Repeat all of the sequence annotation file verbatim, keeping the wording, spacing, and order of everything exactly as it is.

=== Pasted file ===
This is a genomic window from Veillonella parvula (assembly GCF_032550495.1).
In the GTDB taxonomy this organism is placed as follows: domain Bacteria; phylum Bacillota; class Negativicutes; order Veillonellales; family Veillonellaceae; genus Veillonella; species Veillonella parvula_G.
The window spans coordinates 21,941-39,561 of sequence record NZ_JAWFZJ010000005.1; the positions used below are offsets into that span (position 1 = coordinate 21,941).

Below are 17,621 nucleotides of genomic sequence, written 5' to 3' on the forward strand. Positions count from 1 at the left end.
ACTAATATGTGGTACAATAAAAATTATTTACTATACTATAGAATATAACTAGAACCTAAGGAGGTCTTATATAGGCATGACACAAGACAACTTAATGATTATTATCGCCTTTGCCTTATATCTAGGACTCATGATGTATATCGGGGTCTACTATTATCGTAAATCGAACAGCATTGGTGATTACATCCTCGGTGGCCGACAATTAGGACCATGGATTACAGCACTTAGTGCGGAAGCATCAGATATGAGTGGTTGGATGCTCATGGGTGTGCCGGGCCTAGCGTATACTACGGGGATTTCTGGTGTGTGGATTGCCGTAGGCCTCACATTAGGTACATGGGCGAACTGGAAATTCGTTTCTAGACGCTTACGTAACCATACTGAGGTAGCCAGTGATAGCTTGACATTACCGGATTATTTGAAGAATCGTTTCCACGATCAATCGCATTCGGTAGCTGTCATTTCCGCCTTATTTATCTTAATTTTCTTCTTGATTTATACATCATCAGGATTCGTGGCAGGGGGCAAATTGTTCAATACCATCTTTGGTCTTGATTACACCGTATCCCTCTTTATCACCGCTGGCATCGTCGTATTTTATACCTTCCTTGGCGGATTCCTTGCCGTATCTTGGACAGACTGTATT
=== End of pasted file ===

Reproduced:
This is a genomic window from Veillonella parvula (assembly GCF_032550495.1).
In the GTDB taxonomy this organism is placed as follows: domain Bacteria; phylum Bacillota; class Negativicutes; order Veillonellales; family Veillonellaceae; genus Veillonella; species Veillonella parvula_G.
The window spans coordinates 21,941-39,561 of sequence record NZ_JAWFZJ010000005.1; the positions used below are offsets into that span (position 1 = coordinate 21,941).

Below are 17,621 nucleotides of genomic sequence, written 5' to 3' on the forward strand. Positions count from 1 at the left end.
ACTAATATGTGGTACAATAAAAATTATTTACTATACTATAGAATATAACTAGAACCTAAGGAGGTCTTATATAGGCATGACACAAGACAACTTAATGATTATTATCGCCTTTGCCTTATATCTAGGACTCATGATGTATATCGGGGTCTACTATTATCGTAAATCGAACAGCATTGGTGATTACATCCTCGGTGGCCGACAATTAGGACCATGGATTACAGCACTTAGTGCGGAAGCATCAGATATGAGTGGTTGGATGCTCATGGGTGTGCCGGGCCTAGCGTATACTACGGGGATTTCTGGTGTGTGGATTGCCGTAGGCCTCACATTAGGTACATGGGCGAACTGGAAATTCGTTTCTAGACGCTTACGTAACCATACTGAGGTAGCCAGTGATAGCTTGACATTACCGGATTATTTGAAGAATCGTTTCCACGATCAATCGCATTCGGTAGCTGTCATTTCCGCCTTATTTATCTTAATTTTCTTCTTGATTTATACATCATCAGGATTCGTGGCAGGGGGCAAATTGTTCAATACCATCTTTGGTCTTGATTACACCGTATCCCTCTTTATCACCGCTGGCATCGTCGTATTTTATACCTTCCTTGGCGGATTCCTTGCCGTATCTTGGACAGACTGTATT